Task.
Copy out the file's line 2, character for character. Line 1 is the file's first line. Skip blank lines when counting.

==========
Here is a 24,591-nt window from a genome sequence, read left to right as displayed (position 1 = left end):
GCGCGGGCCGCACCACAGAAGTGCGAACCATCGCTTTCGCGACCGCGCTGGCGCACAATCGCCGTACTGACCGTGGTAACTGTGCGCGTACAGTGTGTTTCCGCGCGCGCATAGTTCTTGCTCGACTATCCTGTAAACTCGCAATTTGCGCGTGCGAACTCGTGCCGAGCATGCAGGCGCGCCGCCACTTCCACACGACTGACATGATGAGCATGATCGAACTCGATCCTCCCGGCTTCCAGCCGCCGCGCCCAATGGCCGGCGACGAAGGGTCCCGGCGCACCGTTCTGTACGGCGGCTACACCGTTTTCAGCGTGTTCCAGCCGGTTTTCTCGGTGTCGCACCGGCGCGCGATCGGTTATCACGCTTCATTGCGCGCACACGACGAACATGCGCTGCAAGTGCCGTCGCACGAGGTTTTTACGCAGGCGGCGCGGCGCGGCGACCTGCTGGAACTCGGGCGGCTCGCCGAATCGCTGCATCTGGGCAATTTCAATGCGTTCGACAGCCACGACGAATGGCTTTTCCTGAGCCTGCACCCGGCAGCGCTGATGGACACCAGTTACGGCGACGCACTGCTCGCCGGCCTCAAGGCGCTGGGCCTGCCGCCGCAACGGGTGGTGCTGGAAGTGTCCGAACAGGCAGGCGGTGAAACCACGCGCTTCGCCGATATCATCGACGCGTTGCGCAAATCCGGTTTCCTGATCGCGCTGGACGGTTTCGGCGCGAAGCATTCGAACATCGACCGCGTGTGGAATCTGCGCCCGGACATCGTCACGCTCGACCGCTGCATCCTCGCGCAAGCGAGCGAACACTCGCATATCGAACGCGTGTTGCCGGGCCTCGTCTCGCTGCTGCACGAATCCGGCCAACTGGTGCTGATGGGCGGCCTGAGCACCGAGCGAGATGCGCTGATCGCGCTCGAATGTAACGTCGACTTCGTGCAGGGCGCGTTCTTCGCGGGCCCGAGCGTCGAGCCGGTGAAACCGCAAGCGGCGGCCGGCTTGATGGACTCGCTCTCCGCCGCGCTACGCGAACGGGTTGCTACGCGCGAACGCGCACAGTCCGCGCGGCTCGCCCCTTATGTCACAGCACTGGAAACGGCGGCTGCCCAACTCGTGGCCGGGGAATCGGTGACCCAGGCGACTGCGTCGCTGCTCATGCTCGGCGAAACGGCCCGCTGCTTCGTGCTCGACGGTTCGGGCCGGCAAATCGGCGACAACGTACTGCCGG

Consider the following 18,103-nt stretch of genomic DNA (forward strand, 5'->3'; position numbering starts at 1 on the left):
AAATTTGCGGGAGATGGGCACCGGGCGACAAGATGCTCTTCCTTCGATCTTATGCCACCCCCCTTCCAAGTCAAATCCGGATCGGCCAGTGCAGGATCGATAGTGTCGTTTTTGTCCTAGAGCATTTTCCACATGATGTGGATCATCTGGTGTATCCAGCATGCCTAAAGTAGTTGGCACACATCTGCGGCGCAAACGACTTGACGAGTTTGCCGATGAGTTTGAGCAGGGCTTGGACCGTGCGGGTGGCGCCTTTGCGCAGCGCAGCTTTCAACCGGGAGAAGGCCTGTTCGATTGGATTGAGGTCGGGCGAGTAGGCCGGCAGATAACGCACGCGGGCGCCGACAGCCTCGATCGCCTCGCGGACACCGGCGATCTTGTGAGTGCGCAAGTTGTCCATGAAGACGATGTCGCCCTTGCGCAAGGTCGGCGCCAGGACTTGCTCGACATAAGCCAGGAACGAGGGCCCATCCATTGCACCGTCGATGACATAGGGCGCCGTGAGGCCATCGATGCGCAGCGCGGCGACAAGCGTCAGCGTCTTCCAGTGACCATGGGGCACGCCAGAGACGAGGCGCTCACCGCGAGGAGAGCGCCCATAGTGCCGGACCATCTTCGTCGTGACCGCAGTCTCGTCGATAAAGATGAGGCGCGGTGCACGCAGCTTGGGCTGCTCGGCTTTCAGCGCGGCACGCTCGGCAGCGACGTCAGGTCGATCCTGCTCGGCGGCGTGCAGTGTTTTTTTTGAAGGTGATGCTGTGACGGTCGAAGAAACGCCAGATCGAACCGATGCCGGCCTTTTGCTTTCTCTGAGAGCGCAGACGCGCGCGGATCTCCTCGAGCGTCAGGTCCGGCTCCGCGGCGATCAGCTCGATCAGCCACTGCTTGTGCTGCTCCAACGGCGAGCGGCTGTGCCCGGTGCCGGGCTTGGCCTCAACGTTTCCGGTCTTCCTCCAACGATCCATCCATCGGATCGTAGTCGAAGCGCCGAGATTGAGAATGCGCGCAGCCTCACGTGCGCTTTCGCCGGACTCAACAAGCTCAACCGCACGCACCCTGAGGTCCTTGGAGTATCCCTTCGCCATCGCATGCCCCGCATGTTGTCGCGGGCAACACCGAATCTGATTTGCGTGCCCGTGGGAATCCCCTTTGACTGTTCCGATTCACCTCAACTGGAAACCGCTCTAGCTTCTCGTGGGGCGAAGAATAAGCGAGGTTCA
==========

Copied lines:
GCGCGGGCCGCACCACAGAAGTGCGAACCATCGCTTTCGCGACCGCGCTGGCGCACAATCGCCGTACTGACCGTGGTAACTGTGCGCGTACAGTGTGTTTCCGCGCGCGCATAGTTCTTGCTCGACTATCCTGTAAACTCGCAATTTGCGCGTGCGAACTCGTGCCGAGCATGCAGGCGCGCCGCCACTTCCACACGACTGACATGATGAGCATGATCGAACTCGATCCTCCCGGCTTCCAGCCGCCGCGCCCAATGGCCGGCGACGAAGGGTCCCGGCGCACCGTTCTGTACGGCGGCTACACCGTTTTCAGCGTGTTCCAGCCGGTTTTCTCGGTGTCGCACCGGCGCGCGATCGGTTATCACGCTTCATTGCGCGCACACGACGAACATGCGCTGCAAGTGCCGTCGCACGAGGTTTTTACGCAGGCGGCGCGGCGCGGCGACCTGCTGGAACTCGGGCGGCTCGCCGAATCGCTGCATCTGGGCAATTTCAATGCGTTCGACAGCCACGACGAATGGCTTTTCCTGAGCCTGCACCCGGCAGCGCTGATGGACACCAGTTACGGCGACGCACTGCTCGCCGGCCTCAAGGCGCTGGGCCTGCCGCCGCAACGGGTGGTGCTGGAAGTGTCCGAACAGGCAGGCGGTGAAACCACGCGCTTCGCCGATATCATCGACGCGTTGCGCAAATCCGGTTTCCTGATCGCGCTGGACGGTTTCGGCGCGAAGCATTCGAACATCGACCGCGTGTGGAATCTGCGCCCGGACATCGTCACGCTCGACCGCTGCATCCTCGCGCAAGCGAGCGAACACTCGCATATCGAACGCGTGTTGCCGGGCCTCGTCTCGCTGCTGCACGAATCCGGCCAACTGGTGCTGATGGGCGGCCTGAGCACCGAGCGAGATGCGCTGATCGCGCTCGAATGTAACGTCGACTTCGTGCAGGGCGCGTTCTTCGCGGGCCCGAGCGTCGAGCCGGTGAAACCGCAAGCGGCGGCCGGCTTGATGGACTCGCTCTCCGCCGCGCTACGCGAACGGGTTGCTACGCGCGAACGCGCACAGTCCGCGCGGCTCGCCCCTTATGTCACAGCACTGGAAACGGCGGCTGCCCAACTCGTGGCCGGGGAATCGGTGACCCAGGCGACTGCGTCGCTGCTCATGCTCGGCGAAACGGCCCGCTGCTTCGTGCTCGACGGTTCGGGCCGGCAAATCGGCGACAACGTACTGCCGG